diphtheroid, irregular rods

   TAS [1]

    Motility

     non-motile

   TAS [1]

    Sporulation

     non-sporulating

   TAS [1]

    Temperature range

     Mesophile

   NAS

    Optimum temperature

     28°C

   TAS [1]

    Salinity

     0-250 g/l KCl/NaCl/MgCl2

   TAS [1]

MIGS-22

    Oxygen requirement

     Aerobe

   TAS [1]

    Carbon source

     glucose, galactose, sucrose, arabinose, mannose, mannitol,     maltose, starch, xylose, ribose, salicin, dextrin

   TAS [1]

    Energy metabolism

     Chemoorganoheterotroph

   TAS [1]

    Terminal electron acceptor

     Oxygen

   NAS

MIGS-6

    Habitat

     saline soil

   TAS [1]

MIGS-15

    Biotic relationship

     free living

   NAS

MIGS-14

    Pathogenicity

     non-pathogenic

   NAS

    Biosafety level

     1

   TAS [24]

MIGS-23.1

    Isolation

     saline soil

   TAS [1]

MIGS-4

    Geographic location

     Xinjiang Province, China

   TAS [1]

MIGS-5

    Sample collection time

     Not reported

MIGS-4.1

    Latitude

     Not reported

MIGS-4.2

    Longitude

     Not reported

MIGS-4.3

    Depth

     Not reported

MIGS-4.4

    Altitude

     Not reported

a) Evidence codes - TAS: Traceable Author Statement (i.e., a direct report exists in the literature); NAS: Non-traceable Author Statement (i.e., not directly observed for the living, isolated sample, but based on a generally accepted property for the species, or anecdotal evidence). These evidence codes are from the Gene Ontology project [25].

Figure 2

Scanning electron micrograph of C. halotolerans YIM 70093T.

Chemotaxonomy

The peptidoglycan of strain YIM 70093T contains meso-diaminopimelic acid, galactose, and arabinose [1], therefore it belongs to cell wall type IV, sugar type A. The menaquinones detected in the cell membrane of YIM 70093T are MK-8(H2) (35.5%) and MK-9(H2) (64.5%) [1]. Cellular fatty acids are predominantly saturated straight chain acids, C16:0 (42.1%), C14:0 (7.3%); and C18:0 (4.5%), and unsaturated acids, cis-9-C18:1 (28.9%) and cis-9-C16:1 (9.8%), in addition to 10-methyl C18:0 (7.4%) [1]. Like many, but not all corynebacteria, C. halotolerans also contains mycolic acids, predominantly of the short chain type (C32-C36): C32:0 (36.0%), C34:0 (20.8%), C34:1 (25.1%), C36:0 (3.6%), C36:1 (8.4%), and C36:2 (5.1%) [1]. The reported major polar lipids consist of diphosphatidylglycerol (DPG), phosphatidylglycerol (PG), phosphatidylinositol (PI), glycolipid and phosphatidylinositol mannosides (PIM) [1].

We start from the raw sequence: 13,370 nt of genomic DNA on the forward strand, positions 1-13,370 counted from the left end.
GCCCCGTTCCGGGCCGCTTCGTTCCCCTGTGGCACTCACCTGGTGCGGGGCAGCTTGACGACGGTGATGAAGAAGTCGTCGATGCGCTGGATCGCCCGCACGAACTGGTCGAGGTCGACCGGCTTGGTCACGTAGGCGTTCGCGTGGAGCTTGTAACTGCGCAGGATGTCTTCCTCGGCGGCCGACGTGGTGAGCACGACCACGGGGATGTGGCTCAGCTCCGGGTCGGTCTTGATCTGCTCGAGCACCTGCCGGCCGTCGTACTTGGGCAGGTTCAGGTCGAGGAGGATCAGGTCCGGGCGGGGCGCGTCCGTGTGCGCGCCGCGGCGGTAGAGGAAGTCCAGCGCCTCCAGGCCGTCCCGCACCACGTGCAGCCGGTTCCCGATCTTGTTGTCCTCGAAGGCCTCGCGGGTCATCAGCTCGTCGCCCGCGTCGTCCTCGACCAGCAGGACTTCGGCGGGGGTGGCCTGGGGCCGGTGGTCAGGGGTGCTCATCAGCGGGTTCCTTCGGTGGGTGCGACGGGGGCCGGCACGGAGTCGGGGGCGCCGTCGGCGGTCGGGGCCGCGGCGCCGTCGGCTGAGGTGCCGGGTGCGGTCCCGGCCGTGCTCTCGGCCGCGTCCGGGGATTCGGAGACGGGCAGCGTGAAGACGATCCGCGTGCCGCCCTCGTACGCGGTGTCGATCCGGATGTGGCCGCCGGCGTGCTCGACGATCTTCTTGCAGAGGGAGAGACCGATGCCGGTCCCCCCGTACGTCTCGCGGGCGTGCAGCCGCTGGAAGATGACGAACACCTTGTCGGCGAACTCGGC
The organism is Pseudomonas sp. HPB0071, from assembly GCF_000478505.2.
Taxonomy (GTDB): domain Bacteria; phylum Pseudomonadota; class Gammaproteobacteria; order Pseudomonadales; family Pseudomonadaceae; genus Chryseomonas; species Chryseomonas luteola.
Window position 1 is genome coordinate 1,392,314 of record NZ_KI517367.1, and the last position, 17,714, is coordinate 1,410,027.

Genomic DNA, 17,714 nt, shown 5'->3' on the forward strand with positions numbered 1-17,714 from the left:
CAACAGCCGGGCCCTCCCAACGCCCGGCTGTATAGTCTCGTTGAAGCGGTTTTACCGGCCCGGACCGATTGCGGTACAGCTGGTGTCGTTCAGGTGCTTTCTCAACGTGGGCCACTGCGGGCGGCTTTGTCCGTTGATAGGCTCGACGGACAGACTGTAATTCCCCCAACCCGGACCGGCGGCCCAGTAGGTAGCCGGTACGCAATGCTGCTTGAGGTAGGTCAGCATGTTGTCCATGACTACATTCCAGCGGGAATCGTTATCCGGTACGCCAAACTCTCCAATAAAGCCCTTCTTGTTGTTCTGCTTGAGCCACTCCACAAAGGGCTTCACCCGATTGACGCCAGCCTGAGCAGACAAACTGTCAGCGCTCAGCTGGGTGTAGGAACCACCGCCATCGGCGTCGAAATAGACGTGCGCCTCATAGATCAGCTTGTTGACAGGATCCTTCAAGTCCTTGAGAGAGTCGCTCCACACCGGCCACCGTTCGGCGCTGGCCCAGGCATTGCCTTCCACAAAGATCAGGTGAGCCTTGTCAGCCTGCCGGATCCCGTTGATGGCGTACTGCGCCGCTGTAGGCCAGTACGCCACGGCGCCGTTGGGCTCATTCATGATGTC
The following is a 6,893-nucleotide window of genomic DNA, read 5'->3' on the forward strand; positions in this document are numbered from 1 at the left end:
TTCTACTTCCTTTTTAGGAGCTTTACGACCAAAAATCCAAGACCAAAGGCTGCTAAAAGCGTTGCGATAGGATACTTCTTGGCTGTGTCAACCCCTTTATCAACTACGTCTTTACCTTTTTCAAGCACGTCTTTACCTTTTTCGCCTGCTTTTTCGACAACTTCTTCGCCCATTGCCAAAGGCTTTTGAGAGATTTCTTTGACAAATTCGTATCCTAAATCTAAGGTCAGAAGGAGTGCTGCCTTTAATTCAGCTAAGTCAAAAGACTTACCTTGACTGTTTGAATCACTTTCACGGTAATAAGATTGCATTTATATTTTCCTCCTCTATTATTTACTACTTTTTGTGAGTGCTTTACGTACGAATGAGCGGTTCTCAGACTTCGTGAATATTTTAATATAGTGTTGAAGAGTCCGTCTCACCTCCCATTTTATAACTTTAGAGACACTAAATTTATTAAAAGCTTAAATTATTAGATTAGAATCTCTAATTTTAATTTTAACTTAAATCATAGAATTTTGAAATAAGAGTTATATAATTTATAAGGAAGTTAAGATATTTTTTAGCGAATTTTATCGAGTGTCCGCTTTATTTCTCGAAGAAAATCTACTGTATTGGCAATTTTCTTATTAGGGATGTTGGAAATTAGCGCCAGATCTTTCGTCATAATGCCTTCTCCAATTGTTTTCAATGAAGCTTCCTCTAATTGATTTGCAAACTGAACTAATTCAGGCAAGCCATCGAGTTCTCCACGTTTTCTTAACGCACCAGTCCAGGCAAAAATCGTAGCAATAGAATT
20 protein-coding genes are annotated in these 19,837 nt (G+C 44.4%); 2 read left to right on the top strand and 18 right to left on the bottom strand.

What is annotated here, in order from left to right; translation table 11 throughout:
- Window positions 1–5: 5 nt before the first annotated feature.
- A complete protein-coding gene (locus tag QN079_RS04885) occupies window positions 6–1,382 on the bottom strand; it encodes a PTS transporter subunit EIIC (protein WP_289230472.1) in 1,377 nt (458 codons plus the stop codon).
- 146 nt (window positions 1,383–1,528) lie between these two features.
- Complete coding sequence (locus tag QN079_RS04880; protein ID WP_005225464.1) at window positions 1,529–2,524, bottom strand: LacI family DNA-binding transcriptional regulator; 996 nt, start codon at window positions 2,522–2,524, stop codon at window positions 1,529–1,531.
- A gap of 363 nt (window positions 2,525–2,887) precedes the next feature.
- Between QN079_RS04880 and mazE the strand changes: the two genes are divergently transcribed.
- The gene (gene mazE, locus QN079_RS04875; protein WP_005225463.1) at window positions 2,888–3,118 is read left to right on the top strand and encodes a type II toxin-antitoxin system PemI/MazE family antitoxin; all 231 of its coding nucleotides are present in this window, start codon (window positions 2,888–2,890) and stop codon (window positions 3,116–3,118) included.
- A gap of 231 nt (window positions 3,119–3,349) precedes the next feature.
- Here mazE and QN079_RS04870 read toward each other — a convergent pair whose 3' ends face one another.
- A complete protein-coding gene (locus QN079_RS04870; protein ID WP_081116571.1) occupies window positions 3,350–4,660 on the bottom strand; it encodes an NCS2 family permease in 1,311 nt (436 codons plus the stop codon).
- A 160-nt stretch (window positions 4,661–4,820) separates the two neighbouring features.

Genome sequencing and annotation

Genome project history

C. halotolerans YIM 70093T was selected for sequencing as part of a project to define the core genome and pan genome of the non-pathogenic corynebacteria due to its phylogenetic position and interesting capabilities, i.e. high salt tolerance. While not being a part of the Genomic Encyclopedia of Bacteria and Archaea (GEBA) project [26], sequencing of the type strain will nonetheless aid the GEBA effort. The genome project is deposited in the Genomes On Line Database [27] and the complete genome sequence is deposited in GenBank. Sequencing, finishing and annotation were performed by the Center of Biotechnology (CeBiTec). A summary of the project information is shown in Table 2.

Table 2

Genome sequencing project information

MIGS ID

   Property

    Term

MIGS-31

   Finishing quality

    Finished

MIGS-28

   Libraries used

    Two genomic libraries: one 454 pyrosequencing PE library (3.2 kb insert sizes), one Illumina library

MIGS-29

   Sequencing platforms

    454 GS FLX Titanium, Illumina GA IIx

MIGS-31.2

   Sequencing coverage

    22.5 × Pyrosequencing; 23.5 × SBS

MIGS-30

   Assemblers

    Newbler version 2.3

MIGS-32

   Gene calling method

    GeneMark, Glimmer

   INSDC ID

    CP003697, CP003698

   GenBank Date of Release

    July 1, 2013 / after publication

   GOLD ID

    Gi19308

   NCBI project ID

    168616

MIGS-13

   Source material identifier

    DSM 44683

   Project relevance

    Industrial, GEBA

Growth conditions and DNA isolation

C. halotolerans strain YIM 70093T, DSM 44683, was grown aerobically in CASO broth (Carl Roth GmbH, Karlsruhe,Germany) at 30°C. DNA was isolated from ~ 108 cells using the protocol described by Tauch et al. 1995 [28].

Genome sequencing and assembly

The genome was sequenced using a 454 sequencing platform. A standard 3k paired end sequencing library was prepared according to the manufacturers protocol (Roche). Pyrosequencing reads were assembled using the Newbler assembler v2.3 (Roche). The initial Newbler assembly consisted of 81 contigs in six scaffolds with an additional 26 lone contigs. Analysis of the six scaffolds revealed one to be an extrachromosomal element (plasmid pCha1), four to make up the chromosome with the remaining one to contain the four copies of the RRN operon which caused the scaffold breaks. The scaffolds were ordered based on alignments to the complete genomes of C. glutamicum [29] and C. efficiens [30] and subsequent verification by restriction digestion, Southern blotting and hybridization with a 16S rDNA specific probe.